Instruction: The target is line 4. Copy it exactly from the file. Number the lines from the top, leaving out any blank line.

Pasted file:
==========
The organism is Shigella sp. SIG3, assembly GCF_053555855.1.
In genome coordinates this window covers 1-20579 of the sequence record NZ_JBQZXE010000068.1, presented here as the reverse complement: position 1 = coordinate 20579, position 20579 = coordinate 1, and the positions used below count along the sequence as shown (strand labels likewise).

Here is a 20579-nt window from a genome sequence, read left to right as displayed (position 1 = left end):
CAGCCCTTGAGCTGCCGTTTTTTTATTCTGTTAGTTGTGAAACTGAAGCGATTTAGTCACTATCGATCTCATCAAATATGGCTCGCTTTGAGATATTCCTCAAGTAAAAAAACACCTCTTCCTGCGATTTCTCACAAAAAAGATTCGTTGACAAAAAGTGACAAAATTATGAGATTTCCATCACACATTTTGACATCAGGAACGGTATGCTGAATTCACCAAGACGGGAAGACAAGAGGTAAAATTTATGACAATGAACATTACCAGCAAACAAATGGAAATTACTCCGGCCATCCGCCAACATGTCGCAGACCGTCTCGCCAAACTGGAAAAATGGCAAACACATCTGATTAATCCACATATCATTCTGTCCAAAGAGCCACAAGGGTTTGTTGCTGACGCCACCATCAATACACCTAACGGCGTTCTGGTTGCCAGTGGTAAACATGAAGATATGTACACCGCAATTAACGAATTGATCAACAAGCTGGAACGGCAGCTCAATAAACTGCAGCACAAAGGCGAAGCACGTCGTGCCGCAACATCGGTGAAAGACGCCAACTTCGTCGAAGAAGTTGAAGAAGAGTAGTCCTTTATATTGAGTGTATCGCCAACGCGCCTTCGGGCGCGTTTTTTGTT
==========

CAGCCCTTGAGCTGCCGTTTTTTTATTCTGTTAGTTGTGAAACTGAAGCGATTTAGTCACTATCGATCTCATCAAATATGGCTCGCTTTGAGATATTCCTCAAGTAAAAAAACACCTCTTCCTGCGATTTCTCACAAAAAAGATTCGTTGACAAAAAGTGACAAAATTATGAGATTTCCATCACACATTTTGACATCAGGAACGGTATGCTGAATTCACCAAGACGGGAAGACAAGAGGTAAAATTTATGACAATGAACATTACCAGCAAACAAATGGAAATTACTCCGGCCATCCGCCAACATGTCGCAGACCGTCTCGCCAAACTGGAAAAATGGCAAACACATCTGATTAATCCACATATCATTCTGTCCAAAGAGCCACAAGGGTTTGTTGCTGACGCCACCATCAATACACCTAACGGCGTTCTGGTTGCCAGTGGTAAACATGAAGATATGTACACCGCAATTAACGAATTGATCAACAAGCTGGAACGGCAGCTCAATAAACTGCAGCACAAAGGCGAAGCACGTCGTGCCGCAACATCGGTGAAAGACGCCAACTTCGTCGAAGAAGTTGAAGAAGAGTAGTCCTTTATATTGAGTGTATCGCCAACGCGCCTTCGGGCGCGTTTTTTGTT